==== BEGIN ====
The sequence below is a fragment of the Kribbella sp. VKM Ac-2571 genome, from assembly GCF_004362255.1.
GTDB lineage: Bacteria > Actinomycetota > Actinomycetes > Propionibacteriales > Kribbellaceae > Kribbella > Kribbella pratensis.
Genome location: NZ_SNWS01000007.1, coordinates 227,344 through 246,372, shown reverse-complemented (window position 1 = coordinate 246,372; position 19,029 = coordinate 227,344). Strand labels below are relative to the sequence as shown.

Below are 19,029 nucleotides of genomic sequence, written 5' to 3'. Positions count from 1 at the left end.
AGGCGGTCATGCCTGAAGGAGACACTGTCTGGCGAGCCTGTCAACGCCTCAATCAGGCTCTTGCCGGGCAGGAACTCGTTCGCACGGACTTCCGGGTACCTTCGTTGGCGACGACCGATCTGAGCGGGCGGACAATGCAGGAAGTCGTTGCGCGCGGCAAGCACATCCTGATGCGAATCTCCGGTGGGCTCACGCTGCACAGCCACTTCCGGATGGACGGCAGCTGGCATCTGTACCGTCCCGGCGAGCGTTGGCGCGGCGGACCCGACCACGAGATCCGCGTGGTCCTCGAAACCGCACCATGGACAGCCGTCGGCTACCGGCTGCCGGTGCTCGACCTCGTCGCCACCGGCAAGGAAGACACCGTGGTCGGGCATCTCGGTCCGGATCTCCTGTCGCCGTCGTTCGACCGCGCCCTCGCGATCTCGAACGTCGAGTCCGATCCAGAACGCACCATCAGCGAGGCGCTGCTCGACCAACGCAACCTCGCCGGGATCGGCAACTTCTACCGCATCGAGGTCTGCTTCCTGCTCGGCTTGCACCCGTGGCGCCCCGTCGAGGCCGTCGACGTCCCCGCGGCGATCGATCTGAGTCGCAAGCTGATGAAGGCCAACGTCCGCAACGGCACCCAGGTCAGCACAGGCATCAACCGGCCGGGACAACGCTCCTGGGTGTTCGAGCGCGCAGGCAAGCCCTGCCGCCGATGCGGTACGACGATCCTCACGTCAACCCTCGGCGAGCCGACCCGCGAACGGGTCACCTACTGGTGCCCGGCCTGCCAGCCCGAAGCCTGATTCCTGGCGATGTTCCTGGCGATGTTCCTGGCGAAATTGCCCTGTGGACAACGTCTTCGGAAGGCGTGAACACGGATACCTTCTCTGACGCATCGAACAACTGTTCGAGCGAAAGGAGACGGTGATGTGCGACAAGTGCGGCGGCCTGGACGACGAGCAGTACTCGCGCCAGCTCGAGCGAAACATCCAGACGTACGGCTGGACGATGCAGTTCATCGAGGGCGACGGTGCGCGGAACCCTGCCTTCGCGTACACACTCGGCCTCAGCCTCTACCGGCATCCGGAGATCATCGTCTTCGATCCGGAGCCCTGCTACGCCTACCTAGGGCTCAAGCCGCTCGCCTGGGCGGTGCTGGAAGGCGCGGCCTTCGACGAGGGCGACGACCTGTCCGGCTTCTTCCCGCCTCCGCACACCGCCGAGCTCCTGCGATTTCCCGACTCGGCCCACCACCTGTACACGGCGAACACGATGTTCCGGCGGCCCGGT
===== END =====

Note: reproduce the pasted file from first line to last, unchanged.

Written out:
The sequence below is a fragment of the Kribbella sp. VKM Ac-2571 genome, from assembly GCF_004362255.1.
GTDB lineage: Bacteria > Actinomycetota > Actinomycetes > Propionibacteriales > Kribbellaceae > Kribbella > Kribbella pratensis.
Genome location: NZ_SNWS01000007.1, coordinates 227,344 through 246,372, shown reverse-complemented (window position 1 = coordinate 246,372; position 19,029 = coordinate 227,344). Strand labels below are relative to the sequence as shown.

Below are 19,029 nucleotides of genomic sequence, written 5' to 3'. Positions count from 1 at the left end.
AGGCGGTCATGCCTGAAGGAGACACTGTCTGGCGAGCCTGTCAACGCCTCAATCAGGCTCTTGCCGGGCAGGAACTCGTTCGCACGGACTTCCGGGTACCTTCGTTGGCGACGACCGATCTGAGCGGGCGGACAATGCAGGAAGTCGTTGCGCGCGGCAAGCACATCCTGATGCGAATCTCCGGTGGGCTCACGCTGCACAGCCACTTCCGGATGGACGGCAGCTGGCATCTGTACCGTCCCGGCGAGCGTTGGCGCGGCGGACCCGACCACGAGATCCGCGTGGTCCTCGAAACCGCACCATGGACAGCCGTCGGCTACCGGCTGCCGGTGCTCGACCTCGTCGCCACCGGCAAGGAAGACACCGTGGTCGGGCATCTCGGTCCGGATCTCCTGTCGCCGTCGTTCGACCGCGCCCTCGCGATCTCGAACGTCGAGTCCGATCCAGAACGCACCATCAGCGAGGCGCTGCTCGACCAACGCAACCTCGCCGGGATCGGCAACTTCTACCGCATCGAGGTCTGCTTCCTGCTCGGCTTGCACCCGTGGCGCCCCGTCGAGGCCGTCGACGTCCCCGCGGCGATCGATCTGAGTCGCAAGCTGATGAAGGCCAACGTCCGCAACGGCACCCAGGTCAGCACAGGCATCAACCGGCCGGGACAACGCTCCTGGGTGTTCGAGCGCGCAGGCAAGCCCTGCCGCCGATGCGGTACGACGATCCTCACGTCAACCCTCGGCGAGCCGACCCGCGAACGGGTCACCTACTGGTGCCCGGCCTGCCAGCCCGAAGCCTGATTCCTGGCGATGTTCCTGGCGATGTTCCTGGCGAAATTGCCCTGTGGACAACGTCTTCGGAAGGCGTGAACACGGATACCTTCTCTGACGCATCGAACAACTGTTCGAGCGAAAGGAGACGGTGATGTGCGACAAGTGCGGCGGCCTGGACGACGAGCAGTACTCGCGCCAGCTCGAGCGAAACATCCAGACGTACGGCTGGACGATGCAGTTCATCGAGGGCGACGGTGCGCGGAACCCTGCCTTCGCGTACACACTCGGCCTCAGCCTCTACCGGCATCCGGAGATCATCGTCTTCGATCCGGAGCCCTGCTACGCCTACCTAGGGCTCAAGCCGCTCGCCTGGGCGGTGCTGGAAGGCGCGGCCTTCGACGAGGGCGACGACCTGTCCGGCTTCTTCCCGCCTCCGCACACCGCCGAGCTCCTGCGATTTCCCGACTCGGCCCACCACCTGTACACGGCGAACACGATGTTCCGGCGGCCCGGT